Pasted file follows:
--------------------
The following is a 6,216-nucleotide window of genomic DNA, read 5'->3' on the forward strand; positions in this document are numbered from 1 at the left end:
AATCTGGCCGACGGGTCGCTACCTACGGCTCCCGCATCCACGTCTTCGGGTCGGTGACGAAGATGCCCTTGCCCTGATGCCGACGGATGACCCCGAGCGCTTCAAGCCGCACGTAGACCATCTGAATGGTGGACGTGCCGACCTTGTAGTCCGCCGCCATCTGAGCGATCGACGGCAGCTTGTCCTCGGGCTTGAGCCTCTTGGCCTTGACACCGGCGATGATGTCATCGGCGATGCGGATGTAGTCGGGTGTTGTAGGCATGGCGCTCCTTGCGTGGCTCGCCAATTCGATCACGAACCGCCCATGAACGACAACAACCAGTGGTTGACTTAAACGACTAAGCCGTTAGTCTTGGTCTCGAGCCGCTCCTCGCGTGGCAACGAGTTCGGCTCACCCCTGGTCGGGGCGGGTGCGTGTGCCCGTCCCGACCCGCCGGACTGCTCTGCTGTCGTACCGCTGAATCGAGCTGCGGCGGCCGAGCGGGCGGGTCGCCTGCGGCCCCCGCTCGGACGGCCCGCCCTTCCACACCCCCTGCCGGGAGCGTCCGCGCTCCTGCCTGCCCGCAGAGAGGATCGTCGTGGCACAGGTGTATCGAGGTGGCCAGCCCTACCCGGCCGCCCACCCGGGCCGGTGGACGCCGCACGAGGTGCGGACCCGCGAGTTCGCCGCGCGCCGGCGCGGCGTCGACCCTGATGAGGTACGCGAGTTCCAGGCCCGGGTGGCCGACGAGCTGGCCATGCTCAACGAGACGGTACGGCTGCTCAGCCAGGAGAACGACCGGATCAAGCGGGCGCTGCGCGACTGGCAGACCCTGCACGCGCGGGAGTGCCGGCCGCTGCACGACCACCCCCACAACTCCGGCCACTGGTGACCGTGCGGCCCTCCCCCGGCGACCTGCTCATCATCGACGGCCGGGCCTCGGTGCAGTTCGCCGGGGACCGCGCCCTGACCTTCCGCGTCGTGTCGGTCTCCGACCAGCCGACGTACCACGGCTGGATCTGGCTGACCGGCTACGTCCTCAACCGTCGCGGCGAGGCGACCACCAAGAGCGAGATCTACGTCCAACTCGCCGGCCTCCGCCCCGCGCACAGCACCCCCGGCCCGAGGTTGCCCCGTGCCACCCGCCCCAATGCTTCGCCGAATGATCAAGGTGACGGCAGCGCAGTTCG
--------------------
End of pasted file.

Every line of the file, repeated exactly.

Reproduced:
The following is a 6,216-nucleotide window of genomic DNA, read 5'->3' on the forward strand; positions in this document are numbered from 1 at the left end:
AATCTGGCCGACGGGTCGCTACCTACGGCTCCCGCATCCACGTCTTCGGGTCGGTGACGAAGATGCCCTTGCCCTGATGCCGACGGATGACCCCGAGCGCTTCAAGCCGCACGTAGACCATCTGAATGGTGGACGTGCCGACCTTGTAGTCCGCCGCCATCTGAGCGATCGACGGCAGCTTGTCCTCGGGCTTGAGCCTCTTGGCCTTGACACCGGCGATGATGTCATCGGCGATGCGGATGTAGTCGGGTGTTGTAGGCATGGCGCTCCTTGCGTGGCTCGCCAATTCGATCACGAACCGCCCATGAACGACAACAACCAGTGGTTGACTTAAACGACTAAGCCGTTAGTCTTGGTCTCGAGCCGCTCCTCGCGTGGCAACGAGTTCGGCTCACCCCTGGTCGGGGCGGGTGCGTGTGCCCGTCCCGACCCGCCGGACTGCTCTGCTGTCGTACCGCTGAATCGAGCTGCGGCGGCCGAGCGGGCGGGTCGCCTGCGGCCCCCGCTCGGACGGCCCGCCCTTCCACACCCCCTGCCGGGAGCGTCCGCGCTCCTGCCTGCCCGCAGAGAGGATCGTCGTGGCACAGGTGTATCGAGGTGGCCAGCCCTACCCGGCCGCCCACCCGGGCCGGTGGACGCCGCACGAGGTGCGGACCCGCGAGTTCGCCGCGCGCCGGCGCGGCGTCGACCCTGATGAGGTACGCGAGTTCCAGGCCCGGGTGGCCGACGAGCTGGCCATGCTCAACGAGACGGTACGGCTGCTCAGCCAGGAGAACGACCGGATCAAGCGGGCGCTGCGCGACTGGCAGACCCTGCACGCGCGGGAGTGCCGGCCGCTGCACGACCACCCCCACAACTCCGGCCACTGGTGACCGTGCGGCCCTCCCCCGGCGACCTGCTCATCATCGACGGCCGGGCCTCGGTGCAGTTCGCCGGGGACCGCGCCCTGACCTTCCGCGTCGTGTCGGTCTCCGACCAGCCGACGTACCACGGCTGGATCTGGCTGACCGGCTACGTCCTCAACCGTCGCGGCGAGGCGACCACCAAGAGCGAGATCTACGTCCAACTCGCCGGCCTCCGCCCCGCGCACAGCACCCCCGGCCCGAGGTTGCCCCGTGCCACCCGCCCCAATGCTTCGCCGAATGATCAAGGTGACGGCAGCGCAGTTCG